When lake effect snow blanketed a portion of Ontario’s Highway 401 near Bowmanville reducing visibility and creating slick roads, what resulted was carnage that shut down the road for hours.

On January 7th, when this scribe was heading west from Toronto on the 401 to Detroit, drivers a few hundred kilometres behind were experiencing the first waves of heavy snowfall and fast deteriorating driving conditions east of Toronto.

Nearly a hundred vehicles were involved in pileups at various points between Newcastle, ON and Bowmanville. As authorities shut down the 401 in both directions, Canada’s busiest highway was ground to a standstill for nine hours on Saturday.

While some blame the unexpected snow squall for the collisions, the Ontario Provincial Police has a different opinion.

“The weather and the road conditions do not cause crashes. It’s driver error,” said OPP Sgt. Kerry Schmidt speaking with CTV News.

As the video above shows, many of the vehicles that can’t stop in time are travelling at speeds that far exceed their ability to stop. What results is cars, pickup trucks, tractor trailers all crashing into one another in a cacophony of squealing tires and crushing metal.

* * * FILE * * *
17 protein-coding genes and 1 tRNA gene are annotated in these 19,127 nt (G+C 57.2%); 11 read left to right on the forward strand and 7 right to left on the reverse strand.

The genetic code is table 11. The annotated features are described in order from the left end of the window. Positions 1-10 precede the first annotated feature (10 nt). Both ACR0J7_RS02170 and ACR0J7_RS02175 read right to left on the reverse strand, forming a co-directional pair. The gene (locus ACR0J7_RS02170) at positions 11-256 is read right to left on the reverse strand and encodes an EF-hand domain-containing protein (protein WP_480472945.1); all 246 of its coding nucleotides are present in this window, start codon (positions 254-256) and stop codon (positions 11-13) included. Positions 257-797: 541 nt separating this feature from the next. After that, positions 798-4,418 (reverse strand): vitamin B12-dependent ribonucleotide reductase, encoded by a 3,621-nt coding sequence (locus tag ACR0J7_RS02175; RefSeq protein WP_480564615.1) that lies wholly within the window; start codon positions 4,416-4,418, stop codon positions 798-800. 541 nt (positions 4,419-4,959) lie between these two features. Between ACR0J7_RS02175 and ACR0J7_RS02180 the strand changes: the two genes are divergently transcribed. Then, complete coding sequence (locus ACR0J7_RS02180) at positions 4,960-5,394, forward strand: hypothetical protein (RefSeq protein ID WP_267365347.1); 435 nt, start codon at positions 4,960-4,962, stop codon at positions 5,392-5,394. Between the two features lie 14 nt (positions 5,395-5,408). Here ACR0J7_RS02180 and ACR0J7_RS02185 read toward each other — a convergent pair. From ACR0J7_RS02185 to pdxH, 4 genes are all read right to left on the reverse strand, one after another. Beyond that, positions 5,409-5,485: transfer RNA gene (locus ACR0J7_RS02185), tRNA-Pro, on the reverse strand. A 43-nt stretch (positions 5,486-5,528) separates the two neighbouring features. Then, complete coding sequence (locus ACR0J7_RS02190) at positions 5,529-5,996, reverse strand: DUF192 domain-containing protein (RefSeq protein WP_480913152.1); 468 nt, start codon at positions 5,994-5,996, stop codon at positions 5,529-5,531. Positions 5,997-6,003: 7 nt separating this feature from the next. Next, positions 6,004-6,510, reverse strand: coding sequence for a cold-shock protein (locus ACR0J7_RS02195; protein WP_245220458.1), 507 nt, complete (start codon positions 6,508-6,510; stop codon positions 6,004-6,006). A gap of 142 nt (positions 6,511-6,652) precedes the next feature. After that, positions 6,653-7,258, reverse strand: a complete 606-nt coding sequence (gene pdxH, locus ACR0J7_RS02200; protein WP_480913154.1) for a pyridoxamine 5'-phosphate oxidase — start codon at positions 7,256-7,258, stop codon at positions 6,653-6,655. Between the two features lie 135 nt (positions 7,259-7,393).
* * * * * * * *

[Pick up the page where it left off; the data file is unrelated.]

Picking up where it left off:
As Schmidt pointed out, many of the drivers involved in the crashes were travelling at speeds exceeding 80 - 90 kilometres per hour. Slippery roads, combined with very poor visibility from the blowing snow meant many drivers couldn’t see the stopped cars ahead of them until they were too close to avoid crashing into them.

 

 

 

Luckily for all, no one was killed in the collisions, but several people were taken to hospital for minor injuries.

Areas of southern Ontario saw snow squall warnings into Sunday, with some parts getting between 10 - 15 centimetres of snow. It seemed most drivers had learned their lesson as Saturday’s mishaps weren’t repeated on Sunday. Here’s hoping everyone remembers this the next time it snows.

 

More crash video:

 

Here's the full eyewitness video that was posted to YouTube:

 

 

Source: CTV News, The Weather Network

 

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